My good friend Blake Ervin (writer of the Chronicles of Marla comic) is turning some age today. Since he lives in Sweden, where fun has been outlawed since 1982 and every meat isn’t actually meat, I decided that I would write some jokes about any subject that he wanted. He told me that he wanted me to write about the original Doom game, and I’m more than happy to.
You see, even though I’m terrible at video games as a whole, I have beaten Doom, a game that I was completely unprepared to play. For a seven-year-old, Doom was a stunning revelation. Suddenly games weren’t my friend anymore. They were enemies to be conquered. Here are four things that beautiful, terrible Doom taught me about video games.
Exploding Barrels Are A Constant Accident
Barrels have been a staple of video games since Donkey Kong. They are the perfect antagonist: innocuous at first, and then suddenly impossible to evade. Before starting up any Steal-Your-Girlfriend-or-Your-Bananas campaign, a video game bad guy orders barrels in bulk. And that’s not even counting the exploding ones, the ones that Doom introduced to me as the foremost enemy in the game.
Doom starts by placing you in a room with an exploding barrel and a pistol. Like sticking Steven Seagal in a closet made solely out of wrists, it’s an extremely destructive decision, and one bound to end in furious, painful screams. My first instinct as a child was to shoot anything in the room that wasn’t naturally part of the room, and if you imagined a kid guiding his space marine right beside a barrel of acid and soon losing most of his health, you are way ahead of me, seventeen years ago.
Doom also taught me that exploding barrels could be used to kill enemies, though this barely worked. While it was 3D, the field of depth made it so that the monsters you faced had two distances from you: a blip on the other side of the room and devouring your skull. That would mean that you either missed the barrel entirely, or ended up catching yourself in the blast too. And while you win the moral victory for being a martyr, it’s not exactly logical to sacrifice yourself when all you’re saving is the Hellspawn that you didn’t feel like aiming at.
Enemies Can Attack From Behind
Doom has an interesting way to tell you that you’re hurt. In the bottom of the screen, between your health and armor, is a small image of your face, which slowly gets more and more beaten up as you take damage, the most medically realistic part of a game dedicated to walking through a portal and taking a shotgun to floating demon heads. The game also uses the effective method of flashing red every time you take a hit, and when you’re playing it for the first time, most of the game ends up being devoted to trying in futility to fight off monsters while your screen decides to throw a rave.
But what happens when all of a sudden it starts flashing red and there’s nothing in front of you? Really, I’m asking for younger me, at an age where it seemed improbable that game developers would create enemies that you had to turn around to see. All the adventure games I’d played before were platformers, where enemies are programmed to pace around until you show up a few feet away to kick them into evaporation. Doom didn’t have this same feature. Villains in Doom could tell that I was mostly helpless to attacks which required the defensive tactic of spinning around frantically until I found the source of whatever was throwing fireballs at my back.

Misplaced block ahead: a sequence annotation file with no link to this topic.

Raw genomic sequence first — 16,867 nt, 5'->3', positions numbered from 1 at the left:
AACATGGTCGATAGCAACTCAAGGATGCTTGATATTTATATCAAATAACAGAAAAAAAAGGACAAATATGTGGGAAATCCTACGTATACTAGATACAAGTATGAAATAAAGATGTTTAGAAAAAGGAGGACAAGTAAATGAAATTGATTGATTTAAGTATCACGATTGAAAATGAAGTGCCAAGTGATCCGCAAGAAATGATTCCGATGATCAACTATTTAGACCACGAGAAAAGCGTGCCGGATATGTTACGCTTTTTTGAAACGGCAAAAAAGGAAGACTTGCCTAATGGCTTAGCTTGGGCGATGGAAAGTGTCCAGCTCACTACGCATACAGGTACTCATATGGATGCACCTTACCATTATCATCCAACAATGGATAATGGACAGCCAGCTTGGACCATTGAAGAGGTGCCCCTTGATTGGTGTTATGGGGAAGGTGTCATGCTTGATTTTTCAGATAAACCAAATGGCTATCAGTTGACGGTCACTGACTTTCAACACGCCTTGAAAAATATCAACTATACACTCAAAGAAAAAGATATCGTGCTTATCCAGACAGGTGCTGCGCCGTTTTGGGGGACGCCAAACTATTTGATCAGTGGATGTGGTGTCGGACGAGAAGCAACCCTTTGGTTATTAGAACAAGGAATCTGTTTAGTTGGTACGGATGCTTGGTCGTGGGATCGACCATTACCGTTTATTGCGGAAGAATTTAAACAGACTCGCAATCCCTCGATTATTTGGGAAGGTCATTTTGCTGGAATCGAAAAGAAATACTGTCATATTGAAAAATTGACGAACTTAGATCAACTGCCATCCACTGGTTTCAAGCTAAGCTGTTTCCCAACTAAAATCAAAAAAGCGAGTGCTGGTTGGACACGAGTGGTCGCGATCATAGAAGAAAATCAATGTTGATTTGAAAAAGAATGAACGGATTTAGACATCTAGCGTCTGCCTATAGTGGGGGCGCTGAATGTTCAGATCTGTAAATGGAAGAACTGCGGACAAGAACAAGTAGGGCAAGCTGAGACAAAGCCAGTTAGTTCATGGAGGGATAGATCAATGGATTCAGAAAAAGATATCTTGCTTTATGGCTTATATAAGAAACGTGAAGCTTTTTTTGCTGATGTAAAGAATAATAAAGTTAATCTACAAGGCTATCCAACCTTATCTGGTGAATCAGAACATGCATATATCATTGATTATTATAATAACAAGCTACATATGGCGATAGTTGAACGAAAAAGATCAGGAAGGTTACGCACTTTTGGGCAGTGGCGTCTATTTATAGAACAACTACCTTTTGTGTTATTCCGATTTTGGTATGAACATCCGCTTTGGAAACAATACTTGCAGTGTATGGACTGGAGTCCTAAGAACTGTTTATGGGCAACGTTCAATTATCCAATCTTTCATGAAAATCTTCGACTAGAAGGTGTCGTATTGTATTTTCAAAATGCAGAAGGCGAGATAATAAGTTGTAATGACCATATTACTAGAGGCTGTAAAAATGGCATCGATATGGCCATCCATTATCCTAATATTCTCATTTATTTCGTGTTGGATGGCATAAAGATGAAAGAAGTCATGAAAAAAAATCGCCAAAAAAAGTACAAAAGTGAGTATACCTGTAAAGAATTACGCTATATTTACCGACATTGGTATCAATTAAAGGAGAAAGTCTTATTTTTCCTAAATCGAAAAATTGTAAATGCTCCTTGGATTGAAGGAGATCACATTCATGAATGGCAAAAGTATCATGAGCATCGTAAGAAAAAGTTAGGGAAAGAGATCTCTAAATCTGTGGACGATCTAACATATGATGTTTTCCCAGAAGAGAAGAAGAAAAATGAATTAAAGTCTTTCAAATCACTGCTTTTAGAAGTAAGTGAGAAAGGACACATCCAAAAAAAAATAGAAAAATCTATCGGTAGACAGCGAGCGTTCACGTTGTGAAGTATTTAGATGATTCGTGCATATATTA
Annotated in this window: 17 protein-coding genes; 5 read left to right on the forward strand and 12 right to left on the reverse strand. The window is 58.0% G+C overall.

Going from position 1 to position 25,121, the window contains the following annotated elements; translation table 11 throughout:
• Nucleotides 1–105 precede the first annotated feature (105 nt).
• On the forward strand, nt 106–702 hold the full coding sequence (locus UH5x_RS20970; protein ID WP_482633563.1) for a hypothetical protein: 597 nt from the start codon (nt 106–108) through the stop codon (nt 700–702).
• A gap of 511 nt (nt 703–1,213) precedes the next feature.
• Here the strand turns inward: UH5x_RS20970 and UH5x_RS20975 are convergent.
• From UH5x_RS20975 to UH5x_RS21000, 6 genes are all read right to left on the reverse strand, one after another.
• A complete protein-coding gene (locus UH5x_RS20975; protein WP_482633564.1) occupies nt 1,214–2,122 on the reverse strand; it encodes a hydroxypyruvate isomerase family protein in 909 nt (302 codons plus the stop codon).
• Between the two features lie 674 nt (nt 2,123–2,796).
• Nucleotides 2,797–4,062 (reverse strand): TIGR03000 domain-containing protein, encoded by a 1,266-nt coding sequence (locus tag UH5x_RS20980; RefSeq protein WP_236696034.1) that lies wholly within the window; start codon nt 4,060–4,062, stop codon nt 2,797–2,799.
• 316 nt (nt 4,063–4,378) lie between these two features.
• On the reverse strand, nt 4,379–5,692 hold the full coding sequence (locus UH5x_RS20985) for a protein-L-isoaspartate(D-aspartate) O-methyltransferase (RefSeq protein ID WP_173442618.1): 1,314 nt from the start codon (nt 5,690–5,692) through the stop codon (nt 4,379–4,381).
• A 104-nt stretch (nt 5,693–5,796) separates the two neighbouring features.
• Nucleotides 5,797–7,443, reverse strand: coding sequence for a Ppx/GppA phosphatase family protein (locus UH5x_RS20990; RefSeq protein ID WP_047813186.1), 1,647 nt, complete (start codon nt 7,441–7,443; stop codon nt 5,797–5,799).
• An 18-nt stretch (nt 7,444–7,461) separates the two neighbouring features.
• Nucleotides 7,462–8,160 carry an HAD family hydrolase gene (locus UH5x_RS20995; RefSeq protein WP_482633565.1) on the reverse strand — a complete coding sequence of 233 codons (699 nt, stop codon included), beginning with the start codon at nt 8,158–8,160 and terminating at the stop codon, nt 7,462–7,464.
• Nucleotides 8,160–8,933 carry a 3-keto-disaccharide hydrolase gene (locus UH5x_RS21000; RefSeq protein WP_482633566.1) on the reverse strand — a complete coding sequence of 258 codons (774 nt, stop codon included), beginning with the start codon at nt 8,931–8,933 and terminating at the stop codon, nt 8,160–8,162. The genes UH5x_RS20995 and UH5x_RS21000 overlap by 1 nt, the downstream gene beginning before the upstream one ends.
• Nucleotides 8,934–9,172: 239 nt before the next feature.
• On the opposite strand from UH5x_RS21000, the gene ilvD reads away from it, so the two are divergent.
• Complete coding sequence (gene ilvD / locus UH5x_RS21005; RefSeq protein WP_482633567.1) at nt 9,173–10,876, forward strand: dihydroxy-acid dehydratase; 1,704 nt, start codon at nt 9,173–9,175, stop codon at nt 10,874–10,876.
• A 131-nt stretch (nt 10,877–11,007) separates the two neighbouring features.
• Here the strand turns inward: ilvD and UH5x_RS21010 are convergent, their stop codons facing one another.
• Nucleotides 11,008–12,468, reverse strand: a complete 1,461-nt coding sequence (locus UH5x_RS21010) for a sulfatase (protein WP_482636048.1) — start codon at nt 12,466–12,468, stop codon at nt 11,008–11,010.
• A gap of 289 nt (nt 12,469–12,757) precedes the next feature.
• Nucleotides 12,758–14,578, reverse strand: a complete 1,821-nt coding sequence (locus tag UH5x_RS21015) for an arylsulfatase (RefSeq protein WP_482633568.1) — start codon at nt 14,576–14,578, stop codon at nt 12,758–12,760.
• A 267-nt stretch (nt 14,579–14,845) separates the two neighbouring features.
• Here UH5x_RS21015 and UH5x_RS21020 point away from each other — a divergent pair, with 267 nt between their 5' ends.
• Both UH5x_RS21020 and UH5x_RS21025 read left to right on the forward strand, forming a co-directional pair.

Rooms Will Kill You Without Warning
In Sonic The Hedgehog 2, there is a zone called Chemical Plant, where you drown. I refuse to say “try not to drown” because whenever I have gotten to that part of the game, suddenly everything becomes the most suspenseful part of The Poseidon Adventure and I’m thrust into trying to find a way to not repeatedly bump my head until I asphyxiate underwater. But at least you know why you’re dying.
I had never played a game before that meant suddenly losing health as soon as I walked into a seemingly normal room. Mars demons have developed lungs that can handle areas filled with poisonous gases, but unluckily enough for all human, we haven’t. Our lungs are constructed to handle regular air and not much else. Even a few streets in Queens are pushing it.
To make it through those rooms, you have to find a hazmat suit. But why, video games? Why do you hate me so much that you’d make me have to walk into a room, force me to realize “Oh, this room is fucked,” and direct me to walk around until I found a special item that allowed me to move through it, unaffected? Mega Man X never tried this hard to kill me.
There Are Few Things More Satisfying Than Finding A Better Weapon
In most of the other games that I played during that time, the weapon you started with would serve you pretty well through most of the game. In the Super Star Wars trilogy, if you had a blaster, as long as you were willing to press a button really fast, a lot, no boss stood a chance. In Doom, since every character died in the same chest-exploding fashion, having a bad gun meant firing pellets into the body of a Minotaur-cyborg while it repeatedly spread you all over the walls.
But finding a shotgun and then later a chain gun? The game drastically changes into an I Am Legend scenario where now you are the thing that everyone on the planet fears. When you’ve taken so many shots from your zombified former comrades, finding something that mows down an entire room by holding Y and pressing “right” on the D-pad, turns the game into an insane, cackling experience. The monsters now must whisper whenever they say your name, for the Doom is YOU.